The osprey (Pandion haliaetus) is a very visible resident of Great Bay National Wildlife Refuge. Because there are several nest platforms on the Refuge, they often can be seen flying around areas open to the public. Ospreys live near water and feed almost exclusively on fish. Because of this penchant for seafood, another common name is “fish hawk.” Ospreys are large birds of prey, having a wingspan of up to 5 feet and weighing up to 4 ½ pounds. Given their large size, they are quite distinctive with their white head, black eye patch, and black wings.
Ospreys are well adapted to their fish eating lifestyle, having the ability to move their toes so that there are two in front and two behind (better to grip the slippery fish). They also are very flexible and can tilt their wings to shield their eyes from the glare of the sun bouncing off the water. This ability allows them to better see their food just below the water’s surface. Ospreys can seal their nostrils when diving for fish and have barb-like scales on their feet to better grasp their slick prey.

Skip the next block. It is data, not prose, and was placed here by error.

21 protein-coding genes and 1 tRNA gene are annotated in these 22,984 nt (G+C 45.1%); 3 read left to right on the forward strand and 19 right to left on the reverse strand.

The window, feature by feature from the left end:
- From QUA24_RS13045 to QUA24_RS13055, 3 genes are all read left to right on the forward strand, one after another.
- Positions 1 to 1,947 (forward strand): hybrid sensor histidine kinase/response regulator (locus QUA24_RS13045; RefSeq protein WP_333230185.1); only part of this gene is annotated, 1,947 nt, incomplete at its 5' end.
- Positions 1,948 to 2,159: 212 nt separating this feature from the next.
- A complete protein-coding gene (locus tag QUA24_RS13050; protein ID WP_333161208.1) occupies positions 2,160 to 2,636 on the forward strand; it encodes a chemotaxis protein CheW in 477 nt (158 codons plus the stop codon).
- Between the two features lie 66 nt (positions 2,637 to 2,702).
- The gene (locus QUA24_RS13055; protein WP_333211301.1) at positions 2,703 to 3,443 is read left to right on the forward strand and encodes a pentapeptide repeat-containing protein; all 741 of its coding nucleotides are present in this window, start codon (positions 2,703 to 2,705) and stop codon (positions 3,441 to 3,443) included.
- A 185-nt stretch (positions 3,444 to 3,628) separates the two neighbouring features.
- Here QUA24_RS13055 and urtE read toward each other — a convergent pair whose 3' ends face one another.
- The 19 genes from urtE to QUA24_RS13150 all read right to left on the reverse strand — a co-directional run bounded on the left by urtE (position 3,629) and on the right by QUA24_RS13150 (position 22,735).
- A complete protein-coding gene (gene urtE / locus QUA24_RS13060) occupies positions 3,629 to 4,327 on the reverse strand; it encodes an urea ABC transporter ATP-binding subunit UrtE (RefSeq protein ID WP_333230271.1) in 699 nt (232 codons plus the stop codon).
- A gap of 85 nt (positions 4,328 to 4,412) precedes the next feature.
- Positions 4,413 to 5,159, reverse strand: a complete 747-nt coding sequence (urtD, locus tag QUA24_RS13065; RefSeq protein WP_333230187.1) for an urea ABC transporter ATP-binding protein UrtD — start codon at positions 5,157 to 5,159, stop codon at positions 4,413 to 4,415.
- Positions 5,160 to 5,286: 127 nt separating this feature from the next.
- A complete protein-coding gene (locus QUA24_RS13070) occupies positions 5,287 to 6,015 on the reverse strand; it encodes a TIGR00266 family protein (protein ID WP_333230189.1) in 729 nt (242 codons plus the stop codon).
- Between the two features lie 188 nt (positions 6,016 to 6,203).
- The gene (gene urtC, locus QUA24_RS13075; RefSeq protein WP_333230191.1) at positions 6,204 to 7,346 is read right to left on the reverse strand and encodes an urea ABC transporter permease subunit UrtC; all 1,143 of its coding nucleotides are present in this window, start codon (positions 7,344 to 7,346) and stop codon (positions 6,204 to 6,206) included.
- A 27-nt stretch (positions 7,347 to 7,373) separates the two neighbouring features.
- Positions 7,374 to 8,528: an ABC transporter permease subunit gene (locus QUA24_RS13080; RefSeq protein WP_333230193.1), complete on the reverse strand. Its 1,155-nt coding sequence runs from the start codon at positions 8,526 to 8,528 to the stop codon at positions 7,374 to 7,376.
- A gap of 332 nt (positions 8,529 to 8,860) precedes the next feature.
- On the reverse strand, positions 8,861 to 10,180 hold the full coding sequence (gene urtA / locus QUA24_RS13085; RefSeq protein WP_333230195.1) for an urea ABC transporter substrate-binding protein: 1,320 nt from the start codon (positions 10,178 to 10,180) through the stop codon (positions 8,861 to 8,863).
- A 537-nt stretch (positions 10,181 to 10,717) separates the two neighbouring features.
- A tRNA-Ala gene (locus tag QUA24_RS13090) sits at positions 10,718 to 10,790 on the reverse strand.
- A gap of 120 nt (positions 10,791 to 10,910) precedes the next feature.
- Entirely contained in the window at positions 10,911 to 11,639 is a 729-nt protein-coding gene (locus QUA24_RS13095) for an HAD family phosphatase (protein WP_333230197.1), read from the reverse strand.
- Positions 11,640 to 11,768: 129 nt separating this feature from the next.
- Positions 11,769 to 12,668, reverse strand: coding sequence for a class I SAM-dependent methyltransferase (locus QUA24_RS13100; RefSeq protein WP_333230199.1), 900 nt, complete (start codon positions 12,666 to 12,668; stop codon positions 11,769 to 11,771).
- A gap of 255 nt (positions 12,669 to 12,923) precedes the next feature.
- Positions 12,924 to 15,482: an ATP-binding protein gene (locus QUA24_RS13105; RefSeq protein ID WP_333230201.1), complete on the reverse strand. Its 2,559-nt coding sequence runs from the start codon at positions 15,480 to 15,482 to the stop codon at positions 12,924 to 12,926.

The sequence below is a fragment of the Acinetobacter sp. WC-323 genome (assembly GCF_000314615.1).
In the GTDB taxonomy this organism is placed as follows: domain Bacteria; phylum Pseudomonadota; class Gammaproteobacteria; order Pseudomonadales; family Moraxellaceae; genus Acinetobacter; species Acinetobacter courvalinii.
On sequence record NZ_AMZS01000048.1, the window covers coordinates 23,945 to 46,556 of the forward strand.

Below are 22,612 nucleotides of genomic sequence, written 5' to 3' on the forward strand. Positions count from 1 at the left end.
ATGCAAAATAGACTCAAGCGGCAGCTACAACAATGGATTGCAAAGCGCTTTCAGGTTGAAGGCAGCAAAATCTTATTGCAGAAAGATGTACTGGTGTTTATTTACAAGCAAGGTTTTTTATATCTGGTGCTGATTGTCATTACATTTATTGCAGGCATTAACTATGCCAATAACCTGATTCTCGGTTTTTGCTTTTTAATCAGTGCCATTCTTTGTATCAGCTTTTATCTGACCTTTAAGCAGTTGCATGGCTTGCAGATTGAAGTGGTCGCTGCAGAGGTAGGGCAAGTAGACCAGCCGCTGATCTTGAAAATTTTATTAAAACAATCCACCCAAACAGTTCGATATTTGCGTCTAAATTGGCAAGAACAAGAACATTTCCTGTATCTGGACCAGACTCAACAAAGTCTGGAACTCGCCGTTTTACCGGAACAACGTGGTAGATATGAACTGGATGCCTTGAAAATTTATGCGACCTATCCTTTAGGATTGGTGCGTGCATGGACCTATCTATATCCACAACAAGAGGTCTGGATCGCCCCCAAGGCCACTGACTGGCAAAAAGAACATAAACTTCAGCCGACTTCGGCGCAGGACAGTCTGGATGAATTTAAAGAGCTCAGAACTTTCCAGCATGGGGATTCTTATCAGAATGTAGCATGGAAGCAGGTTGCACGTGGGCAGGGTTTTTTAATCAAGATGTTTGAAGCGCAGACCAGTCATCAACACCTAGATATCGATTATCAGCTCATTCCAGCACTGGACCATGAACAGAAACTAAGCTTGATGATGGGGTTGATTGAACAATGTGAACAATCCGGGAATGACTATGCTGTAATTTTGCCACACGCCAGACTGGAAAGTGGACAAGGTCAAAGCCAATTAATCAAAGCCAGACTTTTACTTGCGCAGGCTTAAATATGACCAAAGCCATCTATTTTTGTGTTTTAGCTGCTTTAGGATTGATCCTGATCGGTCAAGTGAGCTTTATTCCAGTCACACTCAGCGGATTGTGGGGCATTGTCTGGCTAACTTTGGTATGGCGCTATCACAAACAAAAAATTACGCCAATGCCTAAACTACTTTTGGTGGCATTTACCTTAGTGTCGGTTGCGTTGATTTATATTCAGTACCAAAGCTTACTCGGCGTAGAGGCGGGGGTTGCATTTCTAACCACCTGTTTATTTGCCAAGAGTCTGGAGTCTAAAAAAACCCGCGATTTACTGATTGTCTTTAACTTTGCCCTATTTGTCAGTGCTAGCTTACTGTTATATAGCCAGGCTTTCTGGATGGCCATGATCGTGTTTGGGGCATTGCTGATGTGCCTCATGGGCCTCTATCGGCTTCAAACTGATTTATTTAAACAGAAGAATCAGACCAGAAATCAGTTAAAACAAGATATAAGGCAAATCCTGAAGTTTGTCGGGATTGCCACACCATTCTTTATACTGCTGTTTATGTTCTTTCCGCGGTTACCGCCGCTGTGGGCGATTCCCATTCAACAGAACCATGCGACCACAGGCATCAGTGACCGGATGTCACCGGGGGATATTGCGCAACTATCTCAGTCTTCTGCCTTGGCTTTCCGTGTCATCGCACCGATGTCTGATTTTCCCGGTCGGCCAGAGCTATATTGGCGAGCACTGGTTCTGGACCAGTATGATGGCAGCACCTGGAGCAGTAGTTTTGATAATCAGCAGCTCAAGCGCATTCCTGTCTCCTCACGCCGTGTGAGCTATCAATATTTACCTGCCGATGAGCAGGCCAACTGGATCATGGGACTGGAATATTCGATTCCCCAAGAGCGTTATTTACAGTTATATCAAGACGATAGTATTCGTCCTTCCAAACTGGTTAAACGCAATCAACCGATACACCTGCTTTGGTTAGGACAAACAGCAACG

As long as they have access to open water (and fish!), ospreys can live in many different habitats, and aren’t readily disturbed by the proximity of people. Because of this adaptability, they are found on all continents except Antarctica. They are a true conservation success story, having rebounded from a steep population decline due to pesticide use (DDT) in the 1970s.